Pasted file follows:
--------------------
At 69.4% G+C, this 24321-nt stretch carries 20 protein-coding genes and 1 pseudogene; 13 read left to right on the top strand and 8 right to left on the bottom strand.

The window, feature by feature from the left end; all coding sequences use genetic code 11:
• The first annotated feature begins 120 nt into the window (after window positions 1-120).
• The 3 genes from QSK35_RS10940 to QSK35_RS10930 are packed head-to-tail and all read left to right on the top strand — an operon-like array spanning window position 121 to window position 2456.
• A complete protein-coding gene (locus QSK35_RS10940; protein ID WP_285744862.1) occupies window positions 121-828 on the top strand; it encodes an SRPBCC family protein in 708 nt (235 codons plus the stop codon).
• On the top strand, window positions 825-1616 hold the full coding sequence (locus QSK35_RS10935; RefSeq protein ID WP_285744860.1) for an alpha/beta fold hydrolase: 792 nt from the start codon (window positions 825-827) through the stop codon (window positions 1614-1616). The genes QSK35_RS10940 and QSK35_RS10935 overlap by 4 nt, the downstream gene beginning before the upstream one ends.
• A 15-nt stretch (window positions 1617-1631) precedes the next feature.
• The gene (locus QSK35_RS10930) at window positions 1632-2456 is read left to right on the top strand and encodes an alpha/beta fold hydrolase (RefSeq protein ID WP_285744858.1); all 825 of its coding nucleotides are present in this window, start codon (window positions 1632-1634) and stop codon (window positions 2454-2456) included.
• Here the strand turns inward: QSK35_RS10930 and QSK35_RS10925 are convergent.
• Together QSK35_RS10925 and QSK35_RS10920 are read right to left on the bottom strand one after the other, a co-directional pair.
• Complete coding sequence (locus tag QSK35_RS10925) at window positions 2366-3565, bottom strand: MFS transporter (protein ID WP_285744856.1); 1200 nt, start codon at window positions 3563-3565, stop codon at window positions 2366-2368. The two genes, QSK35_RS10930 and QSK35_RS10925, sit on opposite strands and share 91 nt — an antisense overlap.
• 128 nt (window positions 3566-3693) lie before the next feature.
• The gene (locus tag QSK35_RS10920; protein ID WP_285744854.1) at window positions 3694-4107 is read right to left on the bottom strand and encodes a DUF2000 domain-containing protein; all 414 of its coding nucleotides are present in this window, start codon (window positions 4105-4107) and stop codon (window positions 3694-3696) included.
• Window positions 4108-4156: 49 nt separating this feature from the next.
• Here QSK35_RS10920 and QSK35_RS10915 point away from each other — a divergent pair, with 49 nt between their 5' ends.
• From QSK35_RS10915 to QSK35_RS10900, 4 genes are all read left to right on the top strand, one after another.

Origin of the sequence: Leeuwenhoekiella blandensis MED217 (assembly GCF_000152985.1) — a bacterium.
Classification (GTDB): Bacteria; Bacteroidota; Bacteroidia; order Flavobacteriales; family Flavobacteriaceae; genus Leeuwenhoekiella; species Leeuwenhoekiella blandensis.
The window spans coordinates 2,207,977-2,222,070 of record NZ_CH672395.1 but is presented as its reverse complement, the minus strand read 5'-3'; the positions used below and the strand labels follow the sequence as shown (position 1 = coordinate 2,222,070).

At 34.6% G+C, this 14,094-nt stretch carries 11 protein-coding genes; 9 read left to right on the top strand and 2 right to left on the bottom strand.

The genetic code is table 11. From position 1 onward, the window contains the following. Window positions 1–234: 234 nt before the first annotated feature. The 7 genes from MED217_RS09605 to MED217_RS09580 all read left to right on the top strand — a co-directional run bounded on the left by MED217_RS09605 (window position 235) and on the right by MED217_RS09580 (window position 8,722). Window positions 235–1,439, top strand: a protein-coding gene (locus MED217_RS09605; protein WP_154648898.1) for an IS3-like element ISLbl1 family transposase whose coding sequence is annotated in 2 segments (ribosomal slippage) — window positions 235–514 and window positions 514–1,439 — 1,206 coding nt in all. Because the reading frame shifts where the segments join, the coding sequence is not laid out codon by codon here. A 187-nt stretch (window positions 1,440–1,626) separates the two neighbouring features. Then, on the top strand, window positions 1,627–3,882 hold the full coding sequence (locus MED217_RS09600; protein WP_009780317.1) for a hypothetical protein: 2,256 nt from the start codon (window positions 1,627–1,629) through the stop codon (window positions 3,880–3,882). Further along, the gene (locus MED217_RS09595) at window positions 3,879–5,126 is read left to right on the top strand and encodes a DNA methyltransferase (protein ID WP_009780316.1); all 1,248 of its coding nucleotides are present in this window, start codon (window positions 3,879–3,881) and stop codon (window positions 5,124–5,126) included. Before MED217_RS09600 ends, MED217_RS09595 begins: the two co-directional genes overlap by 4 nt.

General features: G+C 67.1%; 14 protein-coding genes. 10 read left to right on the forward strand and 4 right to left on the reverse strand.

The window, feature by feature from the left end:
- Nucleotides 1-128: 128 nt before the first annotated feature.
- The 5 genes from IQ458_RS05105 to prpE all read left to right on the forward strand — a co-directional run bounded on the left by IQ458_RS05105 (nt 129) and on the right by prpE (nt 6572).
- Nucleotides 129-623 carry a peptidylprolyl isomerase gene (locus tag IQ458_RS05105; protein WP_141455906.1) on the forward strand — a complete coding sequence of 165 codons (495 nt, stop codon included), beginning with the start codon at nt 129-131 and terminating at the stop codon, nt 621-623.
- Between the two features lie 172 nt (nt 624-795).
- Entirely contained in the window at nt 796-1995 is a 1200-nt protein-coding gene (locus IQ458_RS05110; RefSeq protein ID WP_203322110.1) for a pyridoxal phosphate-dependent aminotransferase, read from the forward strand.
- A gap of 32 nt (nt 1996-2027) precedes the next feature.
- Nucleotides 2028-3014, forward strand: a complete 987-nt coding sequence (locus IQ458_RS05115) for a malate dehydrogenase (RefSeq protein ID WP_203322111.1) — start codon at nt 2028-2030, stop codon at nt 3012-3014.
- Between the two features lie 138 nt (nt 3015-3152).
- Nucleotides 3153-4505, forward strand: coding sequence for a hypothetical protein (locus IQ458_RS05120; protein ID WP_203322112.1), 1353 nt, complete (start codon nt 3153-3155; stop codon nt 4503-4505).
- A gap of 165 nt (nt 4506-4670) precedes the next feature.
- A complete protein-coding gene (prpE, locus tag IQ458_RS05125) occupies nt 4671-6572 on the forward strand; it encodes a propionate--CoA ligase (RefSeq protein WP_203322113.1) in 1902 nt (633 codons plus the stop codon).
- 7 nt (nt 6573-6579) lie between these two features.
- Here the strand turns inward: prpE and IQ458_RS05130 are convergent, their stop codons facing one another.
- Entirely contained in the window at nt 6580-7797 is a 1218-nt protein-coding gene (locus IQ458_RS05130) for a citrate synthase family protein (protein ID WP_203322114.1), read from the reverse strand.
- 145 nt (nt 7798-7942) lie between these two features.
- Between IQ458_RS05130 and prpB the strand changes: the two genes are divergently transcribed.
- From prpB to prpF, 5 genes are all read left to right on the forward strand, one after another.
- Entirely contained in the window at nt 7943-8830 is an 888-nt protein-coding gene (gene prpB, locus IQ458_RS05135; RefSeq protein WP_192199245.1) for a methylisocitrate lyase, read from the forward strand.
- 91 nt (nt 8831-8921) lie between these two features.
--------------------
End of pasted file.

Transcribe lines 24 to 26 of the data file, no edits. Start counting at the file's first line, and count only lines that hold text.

- Nucleotides 1-128: 128 nt before the first annotated feature.
- The 5 genes from IQ458_RS05105 to prpE all read left to right on the forward strand — a co-directional run bounded on the left by IQ458_RS05105 (nt 129) and on the right by prpE (nt 6572).
- Nucleotides 129-623 carry a peptidylprolyl isomerase gene (locus tag IQ458_RS05105; protein WP_141455906.1) on the forward strand — a complete coding sequence of 165 codons (495 nt, stop codon included), beginning with the start codon at nt 129-131 and terminating at the stop codon, nt 621-623.